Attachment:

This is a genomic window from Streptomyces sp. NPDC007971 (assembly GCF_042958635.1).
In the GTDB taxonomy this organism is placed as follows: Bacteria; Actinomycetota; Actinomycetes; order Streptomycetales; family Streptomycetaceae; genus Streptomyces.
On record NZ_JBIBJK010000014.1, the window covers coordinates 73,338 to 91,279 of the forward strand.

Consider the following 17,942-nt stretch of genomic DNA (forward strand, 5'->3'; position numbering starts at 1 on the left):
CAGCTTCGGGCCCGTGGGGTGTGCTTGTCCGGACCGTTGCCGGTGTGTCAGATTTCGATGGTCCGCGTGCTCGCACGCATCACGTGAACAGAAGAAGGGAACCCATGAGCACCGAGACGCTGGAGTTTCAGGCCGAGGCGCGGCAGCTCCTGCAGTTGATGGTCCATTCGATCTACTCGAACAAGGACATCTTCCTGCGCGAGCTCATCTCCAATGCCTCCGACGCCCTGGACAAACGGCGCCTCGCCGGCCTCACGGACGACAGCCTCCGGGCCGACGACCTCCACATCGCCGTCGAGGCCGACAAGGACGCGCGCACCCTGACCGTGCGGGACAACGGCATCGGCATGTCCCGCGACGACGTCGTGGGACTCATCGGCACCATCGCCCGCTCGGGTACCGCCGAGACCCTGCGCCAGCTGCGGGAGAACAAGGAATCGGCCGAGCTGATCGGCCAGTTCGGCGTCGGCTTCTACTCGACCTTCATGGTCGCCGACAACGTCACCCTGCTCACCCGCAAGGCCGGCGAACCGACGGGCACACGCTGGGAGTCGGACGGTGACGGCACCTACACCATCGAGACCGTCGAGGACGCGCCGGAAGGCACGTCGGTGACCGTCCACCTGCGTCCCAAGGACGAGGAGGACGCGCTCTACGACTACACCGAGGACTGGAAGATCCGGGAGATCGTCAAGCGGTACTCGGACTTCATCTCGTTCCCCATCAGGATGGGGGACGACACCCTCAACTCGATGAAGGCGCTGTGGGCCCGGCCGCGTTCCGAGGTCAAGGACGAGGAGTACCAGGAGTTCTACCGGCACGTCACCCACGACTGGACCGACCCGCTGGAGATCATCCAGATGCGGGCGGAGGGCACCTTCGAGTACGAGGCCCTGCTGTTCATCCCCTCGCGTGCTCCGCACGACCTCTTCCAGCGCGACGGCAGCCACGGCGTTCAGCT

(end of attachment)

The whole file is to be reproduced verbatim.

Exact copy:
This is a genomic window from Streptomyces sp. NPDC007971 (assembly GCF_042958635.1).
In the GTDB taxonomy this organism is placed as follows: Bacteria; Actinomycetota; Actinomycetes; order Streptomycetales; family Streptomycetaceae; genus Streptomyces.
On record NZ_JBIBJK010000014.1, the window covers coordinates 73,338 to 91,279 of the forward strand.

Consider the following 17,942-nt stretch of genomic DNA (forward strand, 5'->3'; position numbering starts at 1 on the left):
CAGCTTCGGGCCCGTGGGGTGTGCTTGTCCGGACCGTTGCCGGTGTGTCAGATTTCGATGGTCCGCGTGCTCGCACGCATCACGTGAACAGAAGAAGGGAACCCATGAGCACCGAGACGCTGGAGTTTCAGGCCGAGGCGCGGCAGCTCCTGCAGTTGATGGTCCATTCGATCTACTCGAACAAGGACATCTTCCTGCGCGAGCTCATCTCCAATGCCTCCGACGCCCTGGACAAACGGCGCCTCGCCGGCCTCACGGACGACAGCCTCCGGGCCGACGACCTCCACATCGCCGTCGAGGCCGACAAGGACGCGCGCACCCTGACCGTGCGGGACAACGGCATCGGCATGTCCCGCGACGACGTCGTGGGACTCATCGGCACCATCGCCCGCTCGGGTACCGCCGAGACCCTGCGCCAGCTGCGGGAGAACAAGGAATCGGCCGAGCTGATCGGCCAGTTCGGCGTCGGCTTCTACTCGACCTTCATGGTCGCCGACAACGTCACCCTGCTCACCCGCAAGGCCGGCGAACCGACGGGCACACGCTGGGAGTCGGACGGTGACGGCACCTACACCATCGAGACCGTCGAGGACGCGCCGGAAGGCACGTCGGTGACCGTCCACCTGCGTCCCAAGGACGAGGAGGACGCGCTCTACGACTACACCGAGGACTGGAAGATCCGGGAGATCGTCAAGCGGTACTCGGACTTCATCTCGTTCCCCATCAGGATGGGGGACGACACCCTCAACTCGATGAAGGCGCTGTGGGCCCGGCCGCGTTCCGAGGTCAAGGACGAGGAGTACCAGGAGTTCTACCGGCACGTCACCCACGACTGGACCGACCCGCTGGAGATCATCCAGATGCGGGCGGAGGGCACCTTCGAGTACGAGGCCCTGCTGTTCATCCCCTCGCGTGCTCCGCACGACCTCTTCCAGCGCGACGGCAGCCACGGCGTTCAGCT